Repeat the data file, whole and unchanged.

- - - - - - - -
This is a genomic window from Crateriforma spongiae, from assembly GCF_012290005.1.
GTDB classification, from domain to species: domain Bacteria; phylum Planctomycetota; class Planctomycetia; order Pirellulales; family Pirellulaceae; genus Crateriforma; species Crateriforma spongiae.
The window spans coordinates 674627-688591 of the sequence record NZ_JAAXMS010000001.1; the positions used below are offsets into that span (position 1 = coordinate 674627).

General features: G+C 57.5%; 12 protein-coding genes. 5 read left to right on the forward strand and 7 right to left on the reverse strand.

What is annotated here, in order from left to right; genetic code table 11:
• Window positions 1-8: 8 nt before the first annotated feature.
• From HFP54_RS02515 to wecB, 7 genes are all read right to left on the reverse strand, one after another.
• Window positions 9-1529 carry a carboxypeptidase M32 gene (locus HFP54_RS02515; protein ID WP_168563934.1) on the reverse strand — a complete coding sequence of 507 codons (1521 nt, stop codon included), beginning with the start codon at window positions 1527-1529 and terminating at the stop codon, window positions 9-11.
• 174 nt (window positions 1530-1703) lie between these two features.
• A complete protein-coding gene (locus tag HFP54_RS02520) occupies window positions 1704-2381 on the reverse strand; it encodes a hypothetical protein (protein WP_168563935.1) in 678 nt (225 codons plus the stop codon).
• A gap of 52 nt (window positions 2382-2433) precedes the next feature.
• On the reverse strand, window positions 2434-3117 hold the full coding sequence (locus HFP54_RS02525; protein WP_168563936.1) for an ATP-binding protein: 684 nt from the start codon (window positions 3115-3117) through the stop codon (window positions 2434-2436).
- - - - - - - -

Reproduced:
This is a genomic window from Crateriforma spongiae, from assembly GCF_012290005.1.
GTDB classification, from domain to species: domain Bacteria; phylum Planctomycetota; class Planctomycetia; order Pirellulales; family Pirellulaceae; genus Crateriforma; species Crateriforma spongiae.
The window spans coordinates 674627-688591 of the sequence record NZ_JAAXMS010000001.1; the positions used below are offsets into that span (position 1 = coordinate 674627).

General features: G+C 57.5%; 12 protein-coding genes. 5 read left to right on the forward strand and 7 right to left on the reverse strand.

What is annotated here, in order from left to right; genetic code table 11:
• Window positions 1-8: 8 nt before the first annotated feature.
• From HFP54_RS02515 to wecB, 7 genes are all read right to left on the reverse strand, one after another.
• Window positions 9-1529 carry a carboxypeptidase M32 gene (locus HFP54_RS02515; protein ID WP_168563934.1) on the reverse strand — a complete coding sequence of 507 codons (1521 nt, stop codon included), beginning with the start codon at window positions 1527-1529 and terminating at the stop codon, window positions 9-11.
• 174 nt (window positions 1530-1703) lie between these two features.
• A complete protein-coding gene (locus tag HFP54_RS02520) occupies window positions 1704-2381 on the reverse strand; it encodes a hypothetical protein (protein WP_168563935.1) in 678 nt (225 codons plus the stop codon).
• A gap of 52 nt (window positions 2382-2433) precedes the next feature.
• On the reverse strand, window positions 2434-3117 hold the full coding sequence (locus HFP54_RS02525; protein WP_168563936.1) for an ATP-binding protein: 684 nt from the start codon (window positions 3115-3117) through the stop codon (window positions 2434-2436).